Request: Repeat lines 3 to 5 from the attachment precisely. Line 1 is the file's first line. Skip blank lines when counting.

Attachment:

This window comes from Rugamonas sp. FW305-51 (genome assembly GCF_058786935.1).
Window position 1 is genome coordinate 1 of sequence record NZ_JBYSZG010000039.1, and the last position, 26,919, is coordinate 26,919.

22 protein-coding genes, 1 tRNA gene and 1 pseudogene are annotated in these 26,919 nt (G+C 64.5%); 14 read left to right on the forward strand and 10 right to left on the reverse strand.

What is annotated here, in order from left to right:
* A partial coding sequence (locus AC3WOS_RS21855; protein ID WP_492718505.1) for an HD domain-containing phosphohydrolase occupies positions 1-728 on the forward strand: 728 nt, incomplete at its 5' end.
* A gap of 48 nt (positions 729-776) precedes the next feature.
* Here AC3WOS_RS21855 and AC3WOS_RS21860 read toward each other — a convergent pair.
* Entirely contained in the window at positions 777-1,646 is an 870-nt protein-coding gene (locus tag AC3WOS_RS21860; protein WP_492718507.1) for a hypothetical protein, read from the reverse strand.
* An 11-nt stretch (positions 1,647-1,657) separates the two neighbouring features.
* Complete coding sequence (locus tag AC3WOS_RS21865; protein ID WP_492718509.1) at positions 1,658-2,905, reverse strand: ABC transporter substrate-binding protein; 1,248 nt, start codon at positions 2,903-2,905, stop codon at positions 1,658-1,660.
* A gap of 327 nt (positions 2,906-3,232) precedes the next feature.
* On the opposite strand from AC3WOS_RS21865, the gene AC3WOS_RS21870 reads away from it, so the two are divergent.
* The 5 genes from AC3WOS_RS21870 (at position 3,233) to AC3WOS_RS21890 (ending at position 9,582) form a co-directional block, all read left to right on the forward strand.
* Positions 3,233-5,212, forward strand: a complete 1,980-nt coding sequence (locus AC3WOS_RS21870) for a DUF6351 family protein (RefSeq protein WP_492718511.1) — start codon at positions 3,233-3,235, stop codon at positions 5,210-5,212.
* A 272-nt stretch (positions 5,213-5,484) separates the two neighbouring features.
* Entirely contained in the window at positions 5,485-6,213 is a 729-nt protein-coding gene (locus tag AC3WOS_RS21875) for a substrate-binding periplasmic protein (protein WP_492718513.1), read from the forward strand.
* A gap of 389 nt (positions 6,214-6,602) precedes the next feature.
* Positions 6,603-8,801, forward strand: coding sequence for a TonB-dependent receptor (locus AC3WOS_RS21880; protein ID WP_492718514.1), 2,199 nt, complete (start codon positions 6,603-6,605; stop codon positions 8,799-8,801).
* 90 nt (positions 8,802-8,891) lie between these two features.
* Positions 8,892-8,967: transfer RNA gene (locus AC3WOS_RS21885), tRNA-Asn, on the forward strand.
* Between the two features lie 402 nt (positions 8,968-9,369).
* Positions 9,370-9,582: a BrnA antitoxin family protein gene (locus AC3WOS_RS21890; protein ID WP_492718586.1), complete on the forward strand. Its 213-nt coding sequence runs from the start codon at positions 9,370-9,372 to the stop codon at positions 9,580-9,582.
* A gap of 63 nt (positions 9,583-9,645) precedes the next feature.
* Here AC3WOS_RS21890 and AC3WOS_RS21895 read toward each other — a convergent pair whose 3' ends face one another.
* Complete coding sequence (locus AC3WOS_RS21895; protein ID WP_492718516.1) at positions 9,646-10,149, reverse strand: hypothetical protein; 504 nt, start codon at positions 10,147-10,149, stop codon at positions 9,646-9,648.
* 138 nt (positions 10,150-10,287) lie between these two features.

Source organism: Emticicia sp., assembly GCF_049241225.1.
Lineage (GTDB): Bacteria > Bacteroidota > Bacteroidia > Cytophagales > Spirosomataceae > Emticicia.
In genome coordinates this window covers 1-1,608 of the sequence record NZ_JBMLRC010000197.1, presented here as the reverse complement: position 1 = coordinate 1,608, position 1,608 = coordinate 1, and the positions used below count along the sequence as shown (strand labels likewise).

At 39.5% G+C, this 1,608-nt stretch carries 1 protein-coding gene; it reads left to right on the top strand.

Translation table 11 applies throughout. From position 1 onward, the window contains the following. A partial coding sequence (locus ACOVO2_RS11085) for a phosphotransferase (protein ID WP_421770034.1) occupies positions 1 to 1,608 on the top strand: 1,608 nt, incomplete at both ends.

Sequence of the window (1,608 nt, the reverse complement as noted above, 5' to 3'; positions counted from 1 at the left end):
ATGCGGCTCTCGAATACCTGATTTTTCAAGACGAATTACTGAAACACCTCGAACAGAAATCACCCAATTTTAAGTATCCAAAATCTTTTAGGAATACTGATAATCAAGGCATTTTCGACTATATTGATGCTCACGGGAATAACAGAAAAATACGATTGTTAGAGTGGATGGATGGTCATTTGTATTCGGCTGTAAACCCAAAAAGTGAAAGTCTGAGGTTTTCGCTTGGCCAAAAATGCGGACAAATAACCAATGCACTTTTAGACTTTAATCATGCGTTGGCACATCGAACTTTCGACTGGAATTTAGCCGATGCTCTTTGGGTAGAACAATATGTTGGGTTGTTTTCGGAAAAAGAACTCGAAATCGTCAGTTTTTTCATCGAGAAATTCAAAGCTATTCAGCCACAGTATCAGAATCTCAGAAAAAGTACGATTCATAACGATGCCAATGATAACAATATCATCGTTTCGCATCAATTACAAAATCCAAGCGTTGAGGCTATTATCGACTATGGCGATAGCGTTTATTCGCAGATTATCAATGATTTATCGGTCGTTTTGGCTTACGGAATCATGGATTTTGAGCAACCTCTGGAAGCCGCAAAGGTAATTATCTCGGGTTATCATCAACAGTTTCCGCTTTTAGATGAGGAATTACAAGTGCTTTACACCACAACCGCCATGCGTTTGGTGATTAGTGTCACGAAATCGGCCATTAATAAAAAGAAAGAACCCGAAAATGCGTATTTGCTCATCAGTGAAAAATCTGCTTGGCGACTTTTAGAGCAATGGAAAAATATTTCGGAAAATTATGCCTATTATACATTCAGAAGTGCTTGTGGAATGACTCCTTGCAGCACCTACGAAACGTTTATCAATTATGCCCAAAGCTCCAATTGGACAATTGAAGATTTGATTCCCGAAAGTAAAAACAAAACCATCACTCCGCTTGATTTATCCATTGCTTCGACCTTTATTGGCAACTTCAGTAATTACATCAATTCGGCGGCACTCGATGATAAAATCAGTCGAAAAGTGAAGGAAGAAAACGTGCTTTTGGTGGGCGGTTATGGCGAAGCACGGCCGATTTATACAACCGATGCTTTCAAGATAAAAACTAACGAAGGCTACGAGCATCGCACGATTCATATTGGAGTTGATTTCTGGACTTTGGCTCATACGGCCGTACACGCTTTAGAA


22 protein-coding genes, 1 tRNA gene and 1 pseudogene are annotated in these 26,919 nt (G+C 64.5%); 14 read left to right on the forward strand and 10 right to left on the reverse strand.

What is annotated here, in order from left to right:
* A partial coding sequence (locus AC3WOS_RS21855; protein ID WP_492718505.1) for an HD domain-containing phosphohydrolase occupies positions 1-728 on the forward strand: 728 nt, incomplete at its 5' end.